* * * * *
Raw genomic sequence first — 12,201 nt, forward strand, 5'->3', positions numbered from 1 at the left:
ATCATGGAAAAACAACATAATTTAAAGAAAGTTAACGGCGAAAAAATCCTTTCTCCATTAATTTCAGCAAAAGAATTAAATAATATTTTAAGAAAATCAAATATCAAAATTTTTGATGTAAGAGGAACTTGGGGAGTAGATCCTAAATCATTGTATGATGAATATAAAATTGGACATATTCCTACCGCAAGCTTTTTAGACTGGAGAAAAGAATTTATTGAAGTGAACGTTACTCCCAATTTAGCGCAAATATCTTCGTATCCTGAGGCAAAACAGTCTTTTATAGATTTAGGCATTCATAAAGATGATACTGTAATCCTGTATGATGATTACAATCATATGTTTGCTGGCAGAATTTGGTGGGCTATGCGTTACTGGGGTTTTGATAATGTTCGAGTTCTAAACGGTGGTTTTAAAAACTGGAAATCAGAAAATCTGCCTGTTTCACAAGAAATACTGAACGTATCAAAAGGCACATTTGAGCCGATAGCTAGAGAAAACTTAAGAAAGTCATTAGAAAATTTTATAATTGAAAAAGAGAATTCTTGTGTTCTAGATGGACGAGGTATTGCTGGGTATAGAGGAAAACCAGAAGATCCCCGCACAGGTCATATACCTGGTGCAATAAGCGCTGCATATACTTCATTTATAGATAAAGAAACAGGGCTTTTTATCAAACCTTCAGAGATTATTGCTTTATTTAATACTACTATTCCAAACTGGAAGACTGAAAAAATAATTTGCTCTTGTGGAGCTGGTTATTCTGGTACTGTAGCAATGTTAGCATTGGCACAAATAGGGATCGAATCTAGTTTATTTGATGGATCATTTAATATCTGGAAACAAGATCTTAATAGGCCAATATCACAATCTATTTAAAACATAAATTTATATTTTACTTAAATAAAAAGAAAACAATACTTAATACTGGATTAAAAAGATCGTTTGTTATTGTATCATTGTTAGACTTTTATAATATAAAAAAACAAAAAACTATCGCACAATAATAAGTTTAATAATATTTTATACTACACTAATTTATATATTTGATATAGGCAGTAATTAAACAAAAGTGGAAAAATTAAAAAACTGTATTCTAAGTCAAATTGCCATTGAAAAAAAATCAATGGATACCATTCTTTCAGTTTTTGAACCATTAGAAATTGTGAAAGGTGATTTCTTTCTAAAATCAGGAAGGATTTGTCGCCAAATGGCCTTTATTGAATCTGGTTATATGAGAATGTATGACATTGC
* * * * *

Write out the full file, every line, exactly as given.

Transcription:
Raw genomic sequence first — 12,201 nt, forward strand, 5'->3', positions numbered from 1 at the left:
ATCATGGAAAAACAACATAATTTAAAGAAAGTTAACGGCGAAAAAATCCTTTCTCCATTAATTTCAGCAAAAGAATTAAATAATATTTTAAGAAAATCAAATATCAAAATTTTTGATGTAAGAGGAACTTGGGGAGTAGATCCTAAATCATTGTATGATGAATATAAAATTGGACATATTCCTACCGCAAGCTTTTTAGACTGGAGAAAAGAATTTATTGAAGTGAACGTTACTCCCAATTTAGCGCAAATATCTTCGTATCCTGAGGCAAAACAGTCTTTTATAGATTTAGGCATTCATAAAGATGATACTGTAATCCTGTATGATGATTACAATCATATGTTTGCTGGCAGAATTTGGTGGGCTATGCGTTACTGGGGTTTTGATAATGTTCGAGTTCTAAACGGTGGTTTTAAAAACTGGAAATCAGAAAATCTGCCTGTTTCACAAGAAATACTGAACGTATCAAAAGGCACATTTGAGCCGATAGCTAGAGAAAACTTAAGAAAGTCATTAGAAAATTTTATAATTGAAAAAGAGAATTCTTGTGTTCTAGATGGACGAGGTATTGCTGGGTATAGAGGAAAACCAGAAGATCCCCGCACAGGTCATATACCTGGTGCAATAAGCGCTGCATATACTTCATTTATAGATAAAGAAACAGGGCTTTTTATCAAACCTTCAGAGATTATTGCTTTATTTAATACTACTATTCCAAACTGGAAGACTGAAAAAATAATTTGCTCTTGTGGAGCTGGTTATTCTGGTACTGTAGCAATGTTAGCATTGGCACAAATAGGGATCGAATCTAGTTTATTTGATGGATCATTTAATATCTGGAAACAAGATCTTAATAGGCCAATATCACAATCTATTTAAAACATAAATTTATATTTTACTTAAATAAAAAGAAAACAATACTTAATACTGGATTAAAAAGATCGTTTGTTATTGTATCATTGTTAGACTTTTATAATATAAAAAAACAAAAAACTATCGCACAATAATAAGTTTAATAATATTTTATACTACACTAATTTATATATTTGATATAGGCAGTAATTAAACAAAAGTGGAAAAATTAAAAAACTGTATTCTAAGTCAAATTGCCATTGAAAAAAAATCAATGGATACCATTCTTTCAGTTTTTGAACCATTAGAAATTGTGAAAGGTGATTTCTTTCTAAAATCAGGAAGGATTTGTCGCCAAATGGCCTTTATTGAATCTGGTTATATGAGAATGTATGACATTGC